Saturday, February 22, 2003

The discovery of poppy heads and the polypod bowls, or braziers, on which the heads were cooked, points to an incredibly long and complex relationship to opium in the Glasgow area, stretching back many thousands of years.
Opium’s ability to deliquesce the barrier between waking and the dreaming, perhaps allowed those ancient psychonauts to interact with their spirit world. The ‘swelling space’ and unutterable and self-repeating infinity of De Quincey’s visions may have found their counterpart in the deliberately induced trance states sought by these prehistoric users.
Once and Future Cathures

“And in truth the bulls, in no way being restive, or in anything disobeying the voice of Kentigern, without any tripping or fall, came by a straight road, along where there was no path, as far as Cathures, which is now called Glasgu…”

The city of Cathures began its life on the banks of the river Clyde as a site of pilgrimage for the adherents of the ancient religion of Druidry. This place, and particularly the hill which now serves as a Necropolis, or Hill of the Dead, was in those times a grove of sacred oaks, or living place of worship. What rites were carried out there is the source of much speculation, but it is likely that this entailed the sacrifice of animals and perhaps even of people.
Cathures, or Caer Clud (fortress on the Clyde) was originally considered to be an iron-age fort, which was supposedly destroyed during the building of the Rottenrow Maternity Hospital. Fortunately, it seems that they only scratched the surface and the original, and deeper, structures were sturdy enough to withstand the building work.
More recently, in the 1840’s, Thomas De Quincey (‘The Confessions of an English Opium-eater’, ‘The English Mail-Coach’, etcetera) paced restlessly about his room at No 112, high on Rottenrow. Looking east towards the Necropolis and south to the Cathkin Braes, and in the throes of the feverish visions bequeathed by a life long addiction to the black drop, De Quincey watched as fiery arms embraced the city. This Miltonesque (not to say paranoid) phantasm, brought on by the 8 to 12,000 drops he daily ingested, can be seen as a foresight of the post-industrial plight of the people of the City of Glasgow, and perhaps also a glimpse into the drug-fuelled rituals of our ancestors.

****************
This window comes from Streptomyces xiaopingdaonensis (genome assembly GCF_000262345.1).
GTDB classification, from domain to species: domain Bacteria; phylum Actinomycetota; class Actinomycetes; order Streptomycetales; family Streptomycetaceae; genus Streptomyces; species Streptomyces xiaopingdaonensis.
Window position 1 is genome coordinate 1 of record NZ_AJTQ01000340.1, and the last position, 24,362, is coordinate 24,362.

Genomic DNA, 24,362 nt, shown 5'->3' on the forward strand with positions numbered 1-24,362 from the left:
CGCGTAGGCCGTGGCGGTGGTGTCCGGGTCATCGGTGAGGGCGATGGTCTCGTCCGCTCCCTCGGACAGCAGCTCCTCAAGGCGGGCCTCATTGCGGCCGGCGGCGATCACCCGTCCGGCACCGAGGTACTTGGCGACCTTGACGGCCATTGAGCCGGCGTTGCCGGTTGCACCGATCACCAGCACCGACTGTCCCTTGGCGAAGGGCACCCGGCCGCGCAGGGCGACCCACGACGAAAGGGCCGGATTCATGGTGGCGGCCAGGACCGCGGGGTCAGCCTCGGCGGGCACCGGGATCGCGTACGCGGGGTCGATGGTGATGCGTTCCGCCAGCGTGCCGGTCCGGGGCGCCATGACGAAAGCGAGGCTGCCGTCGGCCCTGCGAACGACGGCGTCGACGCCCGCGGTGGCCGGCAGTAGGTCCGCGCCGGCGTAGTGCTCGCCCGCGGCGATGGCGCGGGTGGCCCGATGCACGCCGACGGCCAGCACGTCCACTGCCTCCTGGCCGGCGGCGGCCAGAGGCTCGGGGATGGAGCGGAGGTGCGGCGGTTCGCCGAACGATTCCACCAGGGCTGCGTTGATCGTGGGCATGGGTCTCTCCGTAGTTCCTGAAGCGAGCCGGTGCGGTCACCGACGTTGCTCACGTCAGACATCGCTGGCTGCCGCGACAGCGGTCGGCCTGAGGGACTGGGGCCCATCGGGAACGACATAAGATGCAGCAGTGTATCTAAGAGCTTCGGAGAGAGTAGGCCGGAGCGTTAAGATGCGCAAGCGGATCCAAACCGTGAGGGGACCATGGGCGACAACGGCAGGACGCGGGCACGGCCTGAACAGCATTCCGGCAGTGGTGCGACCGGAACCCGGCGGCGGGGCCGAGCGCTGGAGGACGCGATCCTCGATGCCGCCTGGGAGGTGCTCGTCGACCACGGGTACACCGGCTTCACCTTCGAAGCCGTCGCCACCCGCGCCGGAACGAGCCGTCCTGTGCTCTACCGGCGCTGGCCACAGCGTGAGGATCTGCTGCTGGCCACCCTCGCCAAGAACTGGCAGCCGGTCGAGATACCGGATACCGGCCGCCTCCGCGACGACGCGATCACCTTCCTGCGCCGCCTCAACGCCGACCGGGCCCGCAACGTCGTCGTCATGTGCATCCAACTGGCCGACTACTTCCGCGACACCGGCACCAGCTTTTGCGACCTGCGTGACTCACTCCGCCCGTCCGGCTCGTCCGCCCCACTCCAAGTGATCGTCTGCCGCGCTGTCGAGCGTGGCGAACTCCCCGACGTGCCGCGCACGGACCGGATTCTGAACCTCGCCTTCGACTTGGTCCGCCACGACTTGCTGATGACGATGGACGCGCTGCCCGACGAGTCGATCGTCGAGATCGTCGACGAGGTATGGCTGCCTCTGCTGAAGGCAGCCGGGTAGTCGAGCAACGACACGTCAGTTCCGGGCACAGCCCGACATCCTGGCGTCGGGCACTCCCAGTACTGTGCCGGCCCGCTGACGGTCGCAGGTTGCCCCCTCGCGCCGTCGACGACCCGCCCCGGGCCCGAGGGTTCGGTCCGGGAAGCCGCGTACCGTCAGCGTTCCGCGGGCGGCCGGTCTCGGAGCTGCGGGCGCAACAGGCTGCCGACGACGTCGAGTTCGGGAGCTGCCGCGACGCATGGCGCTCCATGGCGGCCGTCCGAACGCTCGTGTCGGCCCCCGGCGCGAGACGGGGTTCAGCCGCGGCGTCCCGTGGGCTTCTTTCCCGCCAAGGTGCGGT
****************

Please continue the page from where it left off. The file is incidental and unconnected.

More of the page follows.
to be continued...

A Company of Vagabonds.

(purveyors of Vagabondage)

A society of flaneurs dedicated to forging new and unexpected pathways through city and countryside alike.
Freewheeling psychogeographers intent on uncovering the hidden, the forbidden, the derelict, the subterranean.
We will identify those spaces and places that have slid below the ken of planners, developers, councillors and others intent on crushing the subtle spirit of place. We will forge alliances with other like-minded adventurers, with the intention of spreading the message of the pleasurable negation of grids, fences, private property, danger zones, one way systems, etc.
We will construct our own maps based on such principles as amusement, drunkenness, derangement, chance, telepathy, beauty, concupiscence, etc.
We will endeavour to uncover the high strangeness of place by walking the land, burrowing in library stacks and combing the liminal space between waking and dreaming.
A pair of stout boots, a stick and away...

To take part in the first official outing of ‘A Company of Vagabonds’ contact:


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